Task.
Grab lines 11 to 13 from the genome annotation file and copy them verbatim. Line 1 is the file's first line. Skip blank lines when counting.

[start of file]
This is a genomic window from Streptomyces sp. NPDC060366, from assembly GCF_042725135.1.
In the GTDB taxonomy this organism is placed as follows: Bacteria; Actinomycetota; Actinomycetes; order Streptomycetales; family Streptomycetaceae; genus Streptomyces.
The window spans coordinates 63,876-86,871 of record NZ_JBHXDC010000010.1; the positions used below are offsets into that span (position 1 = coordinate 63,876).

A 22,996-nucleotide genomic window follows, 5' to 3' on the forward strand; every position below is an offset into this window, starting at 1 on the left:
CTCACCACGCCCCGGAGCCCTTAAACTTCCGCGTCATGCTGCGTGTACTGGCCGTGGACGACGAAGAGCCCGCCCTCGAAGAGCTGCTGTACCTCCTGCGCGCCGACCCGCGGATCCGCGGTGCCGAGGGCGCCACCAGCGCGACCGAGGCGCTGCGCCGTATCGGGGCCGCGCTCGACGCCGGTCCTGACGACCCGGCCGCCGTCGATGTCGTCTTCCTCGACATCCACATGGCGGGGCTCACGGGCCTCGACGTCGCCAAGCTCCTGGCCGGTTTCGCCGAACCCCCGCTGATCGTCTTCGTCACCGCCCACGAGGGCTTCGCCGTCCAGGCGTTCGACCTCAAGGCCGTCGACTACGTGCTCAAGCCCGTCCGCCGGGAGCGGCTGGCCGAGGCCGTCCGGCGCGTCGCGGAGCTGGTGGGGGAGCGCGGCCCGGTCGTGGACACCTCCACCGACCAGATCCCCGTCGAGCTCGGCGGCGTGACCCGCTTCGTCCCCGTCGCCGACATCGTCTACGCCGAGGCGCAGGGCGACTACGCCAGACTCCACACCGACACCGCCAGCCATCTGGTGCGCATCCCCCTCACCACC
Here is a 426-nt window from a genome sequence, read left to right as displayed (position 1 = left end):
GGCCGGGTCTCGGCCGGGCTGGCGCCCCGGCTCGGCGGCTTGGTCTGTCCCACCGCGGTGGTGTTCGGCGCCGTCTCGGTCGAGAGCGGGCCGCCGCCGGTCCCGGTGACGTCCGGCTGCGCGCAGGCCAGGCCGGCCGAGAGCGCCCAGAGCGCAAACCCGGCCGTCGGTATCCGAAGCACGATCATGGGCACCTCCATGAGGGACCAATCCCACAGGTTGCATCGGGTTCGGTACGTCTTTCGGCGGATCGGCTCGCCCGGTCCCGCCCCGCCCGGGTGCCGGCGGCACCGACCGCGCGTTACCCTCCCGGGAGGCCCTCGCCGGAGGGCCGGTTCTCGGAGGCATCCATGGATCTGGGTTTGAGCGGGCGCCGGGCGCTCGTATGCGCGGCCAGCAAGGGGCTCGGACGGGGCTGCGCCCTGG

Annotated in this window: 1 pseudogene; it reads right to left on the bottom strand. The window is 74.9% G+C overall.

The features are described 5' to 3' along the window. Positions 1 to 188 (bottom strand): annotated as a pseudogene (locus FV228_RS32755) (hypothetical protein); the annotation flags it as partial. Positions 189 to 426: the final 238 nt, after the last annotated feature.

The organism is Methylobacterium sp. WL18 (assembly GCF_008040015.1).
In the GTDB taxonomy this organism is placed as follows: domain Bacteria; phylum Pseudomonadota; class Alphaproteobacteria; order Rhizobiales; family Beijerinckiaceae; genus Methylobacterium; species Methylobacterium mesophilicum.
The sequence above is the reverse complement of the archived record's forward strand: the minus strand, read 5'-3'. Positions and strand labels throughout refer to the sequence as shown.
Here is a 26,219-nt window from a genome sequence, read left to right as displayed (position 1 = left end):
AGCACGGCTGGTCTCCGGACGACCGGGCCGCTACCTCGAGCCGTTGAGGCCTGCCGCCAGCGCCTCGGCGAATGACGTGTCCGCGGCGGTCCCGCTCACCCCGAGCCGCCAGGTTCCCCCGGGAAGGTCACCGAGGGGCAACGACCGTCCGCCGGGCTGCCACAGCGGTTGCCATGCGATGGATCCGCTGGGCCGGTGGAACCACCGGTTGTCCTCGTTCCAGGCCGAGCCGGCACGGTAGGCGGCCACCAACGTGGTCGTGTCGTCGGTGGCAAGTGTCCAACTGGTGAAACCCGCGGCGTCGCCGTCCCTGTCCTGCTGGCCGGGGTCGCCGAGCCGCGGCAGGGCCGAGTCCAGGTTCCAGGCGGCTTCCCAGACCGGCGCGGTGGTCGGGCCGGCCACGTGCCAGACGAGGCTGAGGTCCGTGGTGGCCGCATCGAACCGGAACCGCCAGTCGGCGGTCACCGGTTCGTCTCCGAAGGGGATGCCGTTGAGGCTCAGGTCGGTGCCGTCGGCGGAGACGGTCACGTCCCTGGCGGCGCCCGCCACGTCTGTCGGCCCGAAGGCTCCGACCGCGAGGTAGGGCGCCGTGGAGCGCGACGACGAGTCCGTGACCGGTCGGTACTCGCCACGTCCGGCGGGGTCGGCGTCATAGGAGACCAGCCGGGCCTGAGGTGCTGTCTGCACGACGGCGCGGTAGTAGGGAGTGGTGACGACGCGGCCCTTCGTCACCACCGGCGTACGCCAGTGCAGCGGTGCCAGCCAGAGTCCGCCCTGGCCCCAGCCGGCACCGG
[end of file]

In the GTDB taxonomy this organism is placed as follows: domain Bacteria; phylum Pseudomonadota; class Alphaproteobacteria; order Rhizobiales; family Beijerinckiaceae; genus Methylobacterium; species Methylobacterium mesophilicum.
The sequence above is the reverse complement of the archived record's forward strand: the minus strand, read 5'-3'. Positions and strand labels throughout refer to the sequence as shown.
Here is a 26,219-nt window from a genome sequence, read left to right as displayed (position 1 = left end):